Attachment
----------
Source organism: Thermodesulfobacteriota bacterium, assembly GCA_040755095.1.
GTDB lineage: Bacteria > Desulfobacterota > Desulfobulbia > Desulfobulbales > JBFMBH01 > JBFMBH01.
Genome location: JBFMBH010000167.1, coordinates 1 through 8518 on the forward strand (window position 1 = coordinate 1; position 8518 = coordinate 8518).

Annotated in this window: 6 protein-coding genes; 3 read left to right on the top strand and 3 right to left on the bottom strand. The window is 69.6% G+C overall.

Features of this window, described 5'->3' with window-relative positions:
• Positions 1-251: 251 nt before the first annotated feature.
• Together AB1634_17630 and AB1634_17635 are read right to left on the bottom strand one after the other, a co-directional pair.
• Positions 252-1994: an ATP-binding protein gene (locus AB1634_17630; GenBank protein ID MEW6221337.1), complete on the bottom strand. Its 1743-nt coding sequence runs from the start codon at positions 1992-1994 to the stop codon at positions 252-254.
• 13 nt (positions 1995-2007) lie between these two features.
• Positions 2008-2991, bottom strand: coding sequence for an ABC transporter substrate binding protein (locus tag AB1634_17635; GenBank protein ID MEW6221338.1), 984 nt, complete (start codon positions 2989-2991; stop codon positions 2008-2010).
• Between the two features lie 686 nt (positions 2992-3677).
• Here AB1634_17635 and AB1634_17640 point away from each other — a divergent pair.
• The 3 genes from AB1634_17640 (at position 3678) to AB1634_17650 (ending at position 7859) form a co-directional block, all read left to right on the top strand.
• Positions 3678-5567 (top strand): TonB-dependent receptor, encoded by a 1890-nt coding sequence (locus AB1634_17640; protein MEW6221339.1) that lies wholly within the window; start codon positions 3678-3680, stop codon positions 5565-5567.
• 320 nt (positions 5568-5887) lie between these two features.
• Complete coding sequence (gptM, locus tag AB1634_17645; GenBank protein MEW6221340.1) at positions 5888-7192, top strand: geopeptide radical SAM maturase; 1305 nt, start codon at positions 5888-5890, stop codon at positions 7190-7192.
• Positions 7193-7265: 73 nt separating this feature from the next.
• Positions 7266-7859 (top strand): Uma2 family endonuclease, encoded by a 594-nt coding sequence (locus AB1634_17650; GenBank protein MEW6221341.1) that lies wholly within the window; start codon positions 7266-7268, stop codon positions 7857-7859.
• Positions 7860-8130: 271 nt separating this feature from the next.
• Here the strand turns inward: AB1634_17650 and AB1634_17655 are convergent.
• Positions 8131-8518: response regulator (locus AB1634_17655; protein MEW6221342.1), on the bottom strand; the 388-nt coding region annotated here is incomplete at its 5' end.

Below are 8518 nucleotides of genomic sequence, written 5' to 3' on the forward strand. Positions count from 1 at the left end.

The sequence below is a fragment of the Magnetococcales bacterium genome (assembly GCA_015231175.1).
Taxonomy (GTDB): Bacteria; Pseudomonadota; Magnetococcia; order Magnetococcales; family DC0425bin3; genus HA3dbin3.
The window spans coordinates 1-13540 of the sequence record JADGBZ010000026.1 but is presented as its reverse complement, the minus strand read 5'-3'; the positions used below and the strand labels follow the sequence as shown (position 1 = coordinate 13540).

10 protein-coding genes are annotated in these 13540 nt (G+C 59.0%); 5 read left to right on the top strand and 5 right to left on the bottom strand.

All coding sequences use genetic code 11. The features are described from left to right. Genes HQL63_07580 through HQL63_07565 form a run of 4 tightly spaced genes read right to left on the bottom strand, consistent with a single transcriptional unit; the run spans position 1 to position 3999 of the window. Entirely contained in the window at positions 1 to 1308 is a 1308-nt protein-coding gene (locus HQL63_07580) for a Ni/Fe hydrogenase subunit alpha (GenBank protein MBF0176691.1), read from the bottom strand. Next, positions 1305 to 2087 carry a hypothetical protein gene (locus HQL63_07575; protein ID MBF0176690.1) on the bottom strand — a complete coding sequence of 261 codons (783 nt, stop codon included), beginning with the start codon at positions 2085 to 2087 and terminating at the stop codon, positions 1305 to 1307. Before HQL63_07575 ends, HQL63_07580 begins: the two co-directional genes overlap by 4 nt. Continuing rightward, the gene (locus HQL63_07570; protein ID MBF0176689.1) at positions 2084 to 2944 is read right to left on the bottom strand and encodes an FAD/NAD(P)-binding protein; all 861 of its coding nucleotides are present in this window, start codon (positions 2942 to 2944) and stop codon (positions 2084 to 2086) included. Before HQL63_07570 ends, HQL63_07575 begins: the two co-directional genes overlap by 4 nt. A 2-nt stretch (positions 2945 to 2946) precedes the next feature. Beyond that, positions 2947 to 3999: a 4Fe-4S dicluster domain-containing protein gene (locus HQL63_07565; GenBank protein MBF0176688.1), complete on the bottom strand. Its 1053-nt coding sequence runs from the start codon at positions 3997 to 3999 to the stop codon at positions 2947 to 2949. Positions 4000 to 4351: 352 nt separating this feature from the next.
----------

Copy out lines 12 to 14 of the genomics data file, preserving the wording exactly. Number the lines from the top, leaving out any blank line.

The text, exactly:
• Here AB1634_17635 and AB1634_17640 point away from each other — a divergent pair.
• The 3 genes from AB1634_17640 (at position 3678) to AB1634_17650 (ending at position 7859) form a co-directional block, all read left to right on the top strand.
• Positions 3678-5567 (top strand): TonB-dependent receptor, encoded by a 1890-nt coding sequence (locus AB1634_17640; protein MEW6221339.1) that lies wholly within the window; start codon positions 3678-3680, stop codon positions 5565-5567.